DO admit to yourself that your company is in financial trouble. Usually, the sooner you address the problem, the easier it is to solve.
DO let your creditors know that you are having problems. Your creditors are like every other business-they need customers and want them to succeed. If you are honest with your creditors, they will be more willing to work with you.
DO consult with an experienced bankruptcy attorney if you are considering bankruptcy as an alternative.
DO expect to spend considerable time and energy helping your bankruptcy attorney in completing your company’s petition and schedules and representing your company throughout the case.
DO have your books and records in order prior to consulting with your attorney. You can lower your legal expense substantially by being organized and doing a lot of the “leg work” yourself.
DO have at least a preliminary idea as to what you expect a bankruptcy to accomplish for your company.
DO have realistic expectations regarding bankruptcy, and how it can help your company. If there is no demand for your product, bankruptcy reorganization won’t help. Bankruptcy can’t make your company profitable!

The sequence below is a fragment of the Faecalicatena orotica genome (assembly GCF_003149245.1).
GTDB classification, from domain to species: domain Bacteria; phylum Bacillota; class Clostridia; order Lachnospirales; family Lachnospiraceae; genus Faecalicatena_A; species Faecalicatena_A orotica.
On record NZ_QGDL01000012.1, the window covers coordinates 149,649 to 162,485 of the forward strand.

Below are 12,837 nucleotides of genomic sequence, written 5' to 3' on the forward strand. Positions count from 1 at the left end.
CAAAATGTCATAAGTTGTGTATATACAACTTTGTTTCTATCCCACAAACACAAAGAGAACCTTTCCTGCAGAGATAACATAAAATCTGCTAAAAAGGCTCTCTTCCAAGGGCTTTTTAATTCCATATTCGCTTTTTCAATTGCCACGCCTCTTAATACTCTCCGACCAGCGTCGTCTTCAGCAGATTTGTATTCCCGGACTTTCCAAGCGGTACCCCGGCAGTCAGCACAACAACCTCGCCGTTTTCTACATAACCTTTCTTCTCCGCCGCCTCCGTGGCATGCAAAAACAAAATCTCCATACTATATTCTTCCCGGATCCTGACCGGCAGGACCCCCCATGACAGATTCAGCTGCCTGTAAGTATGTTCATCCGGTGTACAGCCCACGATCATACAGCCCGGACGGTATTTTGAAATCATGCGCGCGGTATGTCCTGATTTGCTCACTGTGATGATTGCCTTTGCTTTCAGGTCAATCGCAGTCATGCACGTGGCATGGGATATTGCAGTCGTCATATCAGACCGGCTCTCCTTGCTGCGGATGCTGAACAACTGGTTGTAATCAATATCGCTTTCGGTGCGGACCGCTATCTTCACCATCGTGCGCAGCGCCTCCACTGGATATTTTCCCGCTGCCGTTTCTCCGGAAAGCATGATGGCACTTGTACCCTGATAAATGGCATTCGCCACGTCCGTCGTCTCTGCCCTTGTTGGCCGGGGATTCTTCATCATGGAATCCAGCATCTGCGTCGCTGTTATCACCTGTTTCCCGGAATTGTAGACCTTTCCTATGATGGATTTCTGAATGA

DON’T expect bankruptcy to cure all of your company’s financial problems.
DON’T “forget” to list a creditor on your bankruptcy schedules. Whether intentional or not, the debt to that unscheduled creditor will not be discharged in the bankruptcy.
DON’T sell or transfer assets to your friends or relatives to hide them from creditors or the bankruptcy court. The trustee will ask you about such transfers at the first meeting of creditors, and has the power to recover those assets.
DON’T try to defraud the bankruptcy court. You sign your bankruptcy schedules under penalty of perjury, and you are under oath at the first meeting of creditors. If you fail to list property, omit material information or otherwise lie or cheat on your schedules or when testifying, your case will be dismissed when the court finds out about it. You may also be prosecuted for bankruptcy fraud.